The last time it came to town, "Wicked" broke all box office records and sold out in record time.
Now the musical dubbed the most successful of modern times returns to the Hub with a seven week engagement at the Boston Opera House beginning Sept. 1.
"Wicked" has some New England connections, including that fact that it's based on the book penned by Concord, Mass., author Gregory Maguire. (And do we even need to say its title is the ultimate New England adjective?)
The show also stars Rhode Island native Richard H. Blake as Fiyero, the prince caught between the show's two main characters: Glinda, who would one day become the Good Witch of the North and Elphaba, the green-skinned girl who became the Wicked Witch of the West.
"It's real tough being the guy caught in the middle of a love triangle between two beautiful women," joked Blake.
For those who've missed the connection: "Wicked" is the untold story of the witches of Oz.
It starts out as a sort of prequel to the classic tale, which popularly became the 1939 movie starring Judy Garland. In truth, its more a parallel story to "The Wizard of Oz" and a cautionary lesson in not judging a book by the cover.
Blake hadn't seen the musical before he was cast in one of its starring roles, but he was pleased when he saw that his character, Fiyero, the "Winkie Prince" was a role that had some meat.
"For me the challenge with Fiyero is that he starts out as this callous and arrogant guy. Kind of the black sheep of the family, always trying to party instead of work," Blake said.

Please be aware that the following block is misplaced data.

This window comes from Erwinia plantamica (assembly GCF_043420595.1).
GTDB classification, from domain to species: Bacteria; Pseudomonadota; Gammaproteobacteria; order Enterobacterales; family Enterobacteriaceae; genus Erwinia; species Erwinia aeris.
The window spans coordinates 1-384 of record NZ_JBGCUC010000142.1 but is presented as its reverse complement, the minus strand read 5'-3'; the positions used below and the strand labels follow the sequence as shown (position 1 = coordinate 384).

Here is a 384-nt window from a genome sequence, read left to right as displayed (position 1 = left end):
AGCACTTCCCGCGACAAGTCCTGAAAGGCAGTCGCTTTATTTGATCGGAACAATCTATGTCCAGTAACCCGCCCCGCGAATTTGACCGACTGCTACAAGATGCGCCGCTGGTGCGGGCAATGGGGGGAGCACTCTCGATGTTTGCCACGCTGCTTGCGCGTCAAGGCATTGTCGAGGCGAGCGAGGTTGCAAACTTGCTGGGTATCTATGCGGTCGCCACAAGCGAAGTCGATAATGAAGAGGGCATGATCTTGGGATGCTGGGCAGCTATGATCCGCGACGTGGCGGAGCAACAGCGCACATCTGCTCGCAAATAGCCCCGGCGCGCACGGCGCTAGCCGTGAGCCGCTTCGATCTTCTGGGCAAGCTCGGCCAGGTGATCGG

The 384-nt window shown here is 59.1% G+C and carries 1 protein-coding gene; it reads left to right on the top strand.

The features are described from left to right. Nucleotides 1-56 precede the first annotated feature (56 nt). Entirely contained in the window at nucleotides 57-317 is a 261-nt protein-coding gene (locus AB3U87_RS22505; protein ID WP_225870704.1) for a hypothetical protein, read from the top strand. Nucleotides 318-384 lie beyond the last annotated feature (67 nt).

"He then has to grow and mature into a character with morals and a lot of integrity," he said. "For me the real key is to make that arc, and to play the real callous part of him as truthfully as possible — so that when you get to the serious stuff, the audience sees that he made that growth."
"That's the challenge of Fiyero," Blake said. "Well, that and I have to fall in love with a green girl."
Blake has some experience playing callous on stage. His previous roles include Warner in "Legally Blonde" and Glen Guglia in "The Wedding Singer."
"If you are looking for a jerk boyfriend on Broadway, I am your guy," he said, with a laugh.
Though Blake hadn't seen "Wicked" before he was cast in it, he was definitely familiar with its pedigree.
The musical has been called "a cultural phenomenon" by Variety and just named "the defining musical of the decade" by The New York Times.
"Wicked" features music and lyrics by Stephen Schwartz ("Godspell," "Pippin," Academy Award-winner for "Pocahontas" and "The Prince of Egypt") and a script by Winnie Holzman ("My So Called Life," "Once And Again" and "thirtysomething").
Now that he's part of the show, Blake understands why it strikes such a chord with audiences. Part of the reason is the talent behind it — from Schwartz and Holzman to its two-time, Tony-winning director Joe Mantello. The other part comes from the show itself.
"It's a really great story about the relationship between two powerful female characters," Blake said. "It's empowering, in a lot of ways."
If you go
When: Sept. 1 to Oct. 17
Where: Boston Opera House, 539 Washington St.
How: Tickets are $38 to $98. Available at the box office, 1-800-982-2787or www.Ticketmaster.com/Wicked